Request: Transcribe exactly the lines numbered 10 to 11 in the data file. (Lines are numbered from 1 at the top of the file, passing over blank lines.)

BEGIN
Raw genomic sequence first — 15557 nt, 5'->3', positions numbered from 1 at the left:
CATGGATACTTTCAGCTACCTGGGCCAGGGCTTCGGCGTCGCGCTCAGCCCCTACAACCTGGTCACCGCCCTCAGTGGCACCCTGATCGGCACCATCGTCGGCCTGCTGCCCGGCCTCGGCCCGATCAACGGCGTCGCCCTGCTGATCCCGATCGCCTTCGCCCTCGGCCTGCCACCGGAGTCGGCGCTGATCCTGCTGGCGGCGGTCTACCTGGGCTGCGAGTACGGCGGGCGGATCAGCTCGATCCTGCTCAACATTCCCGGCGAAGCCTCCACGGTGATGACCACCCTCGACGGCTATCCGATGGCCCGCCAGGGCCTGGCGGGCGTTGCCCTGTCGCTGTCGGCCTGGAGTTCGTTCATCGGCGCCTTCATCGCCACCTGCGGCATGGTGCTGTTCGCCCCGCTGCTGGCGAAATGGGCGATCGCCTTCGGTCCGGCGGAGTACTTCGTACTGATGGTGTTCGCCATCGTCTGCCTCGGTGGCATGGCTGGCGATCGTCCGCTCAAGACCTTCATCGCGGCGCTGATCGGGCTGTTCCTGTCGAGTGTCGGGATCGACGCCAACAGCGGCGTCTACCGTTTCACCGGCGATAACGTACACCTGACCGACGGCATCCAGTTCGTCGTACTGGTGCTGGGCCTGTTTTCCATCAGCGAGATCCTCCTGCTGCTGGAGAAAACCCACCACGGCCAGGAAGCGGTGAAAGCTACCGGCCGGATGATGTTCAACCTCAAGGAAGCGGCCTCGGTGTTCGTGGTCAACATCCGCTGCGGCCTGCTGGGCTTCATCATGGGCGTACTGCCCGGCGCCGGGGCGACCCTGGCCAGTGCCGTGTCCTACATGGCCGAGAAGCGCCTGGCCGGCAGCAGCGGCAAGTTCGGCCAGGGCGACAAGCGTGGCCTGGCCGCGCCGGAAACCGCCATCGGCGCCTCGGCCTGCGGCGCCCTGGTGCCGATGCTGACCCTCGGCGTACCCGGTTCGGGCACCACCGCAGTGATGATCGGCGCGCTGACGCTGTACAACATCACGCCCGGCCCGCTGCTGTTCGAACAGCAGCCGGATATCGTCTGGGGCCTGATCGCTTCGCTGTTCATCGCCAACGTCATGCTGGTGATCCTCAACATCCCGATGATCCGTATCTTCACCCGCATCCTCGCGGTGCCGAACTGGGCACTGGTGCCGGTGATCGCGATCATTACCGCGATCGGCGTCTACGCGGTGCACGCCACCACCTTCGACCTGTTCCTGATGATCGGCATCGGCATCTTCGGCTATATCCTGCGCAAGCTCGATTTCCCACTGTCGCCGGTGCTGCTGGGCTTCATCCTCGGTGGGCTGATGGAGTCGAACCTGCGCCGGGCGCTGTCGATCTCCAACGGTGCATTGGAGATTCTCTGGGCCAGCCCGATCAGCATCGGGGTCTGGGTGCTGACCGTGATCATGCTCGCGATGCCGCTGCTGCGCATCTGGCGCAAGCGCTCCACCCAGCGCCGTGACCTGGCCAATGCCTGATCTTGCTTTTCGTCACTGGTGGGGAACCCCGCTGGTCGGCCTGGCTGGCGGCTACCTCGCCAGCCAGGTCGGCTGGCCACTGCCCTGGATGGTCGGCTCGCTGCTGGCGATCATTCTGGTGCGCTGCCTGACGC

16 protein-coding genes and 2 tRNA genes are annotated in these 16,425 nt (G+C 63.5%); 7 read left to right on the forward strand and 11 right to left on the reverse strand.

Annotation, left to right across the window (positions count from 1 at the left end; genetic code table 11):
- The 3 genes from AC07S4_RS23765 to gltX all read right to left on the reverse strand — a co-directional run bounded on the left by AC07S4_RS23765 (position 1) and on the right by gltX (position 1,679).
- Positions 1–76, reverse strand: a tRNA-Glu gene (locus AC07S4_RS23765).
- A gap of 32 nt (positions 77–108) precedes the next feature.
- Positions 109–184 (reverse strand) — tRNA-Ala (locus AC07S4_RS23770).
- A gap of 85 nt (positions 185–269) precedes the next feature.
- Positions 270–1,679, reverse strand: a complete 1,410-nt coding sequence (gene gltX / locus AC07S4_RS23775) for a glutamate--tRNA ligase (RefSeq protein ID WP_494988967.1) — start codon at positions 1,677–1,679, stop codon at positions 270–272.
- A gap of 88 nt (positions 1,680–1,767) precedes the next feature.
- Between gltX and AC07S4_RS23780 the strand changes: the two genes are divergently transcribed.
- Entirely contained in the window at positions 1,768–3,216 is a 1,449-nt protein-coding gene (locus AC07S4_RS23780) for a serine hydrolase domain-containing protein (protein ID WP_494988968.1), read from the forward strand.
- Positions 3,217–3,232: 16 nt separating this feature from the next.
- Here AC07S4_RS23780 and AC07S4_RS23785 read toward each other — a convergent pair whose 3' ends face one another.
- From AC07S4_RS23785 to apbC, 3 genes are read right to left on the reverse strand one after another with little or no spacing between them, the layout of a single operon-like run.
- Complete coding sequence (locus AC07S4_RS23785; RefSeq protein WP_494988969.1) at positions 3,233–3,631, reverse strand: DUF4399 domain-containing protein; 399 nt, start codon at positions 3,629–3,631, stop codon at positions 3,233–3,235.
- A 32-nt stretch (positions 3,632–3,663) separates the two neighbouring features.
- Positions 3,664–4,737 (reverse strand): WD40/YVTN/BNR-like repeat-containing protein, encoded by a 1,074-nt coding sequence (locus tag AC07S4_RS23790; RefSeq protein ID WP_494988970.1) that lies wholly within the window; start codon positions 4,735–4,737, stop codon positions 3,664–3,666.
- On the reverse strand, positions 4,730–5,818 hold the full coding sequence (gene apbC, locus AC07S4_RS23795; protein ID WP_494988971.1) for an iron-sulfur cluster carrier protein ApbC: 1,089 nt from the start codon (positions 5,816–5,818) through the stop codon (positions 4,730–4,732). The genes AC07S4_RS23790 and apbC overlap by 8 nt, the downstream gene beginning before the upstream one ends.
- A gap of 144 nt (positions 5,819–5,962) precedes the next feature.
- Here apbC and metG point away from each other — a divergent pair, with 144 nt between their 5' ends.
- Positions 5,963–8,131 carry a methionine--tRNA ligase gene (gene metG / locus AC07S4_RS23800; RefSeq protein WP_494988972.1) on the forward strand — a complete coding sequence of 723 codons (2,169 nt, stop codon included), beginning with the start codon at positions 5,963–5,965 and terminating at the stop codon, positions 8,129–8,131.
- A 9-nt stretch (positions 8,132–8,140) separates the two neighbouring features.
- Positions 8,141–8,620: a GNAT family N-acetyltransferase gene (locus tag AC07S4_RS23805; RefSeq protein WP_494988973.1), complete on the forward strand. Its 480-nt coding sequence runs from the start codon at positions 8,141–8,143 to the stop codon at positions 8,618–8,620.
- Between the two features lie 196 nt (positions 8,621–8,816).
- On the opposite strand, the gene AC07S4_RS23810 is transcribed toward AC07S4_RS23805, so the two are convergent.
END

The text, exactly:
- Positions 270–1,679, reverse strand: a complete 1,410-nt coding sequence (gene gltX / locus AC07S4_RS23775) for a glutamate--tRNA ligase (RefSeq protein ID WP_494988967.1) — start codon at positions 1,677–1,679, stop codon at positions 270–272.
- A gap of 88 nt (positions 1,680–1,767) precedes the next feature.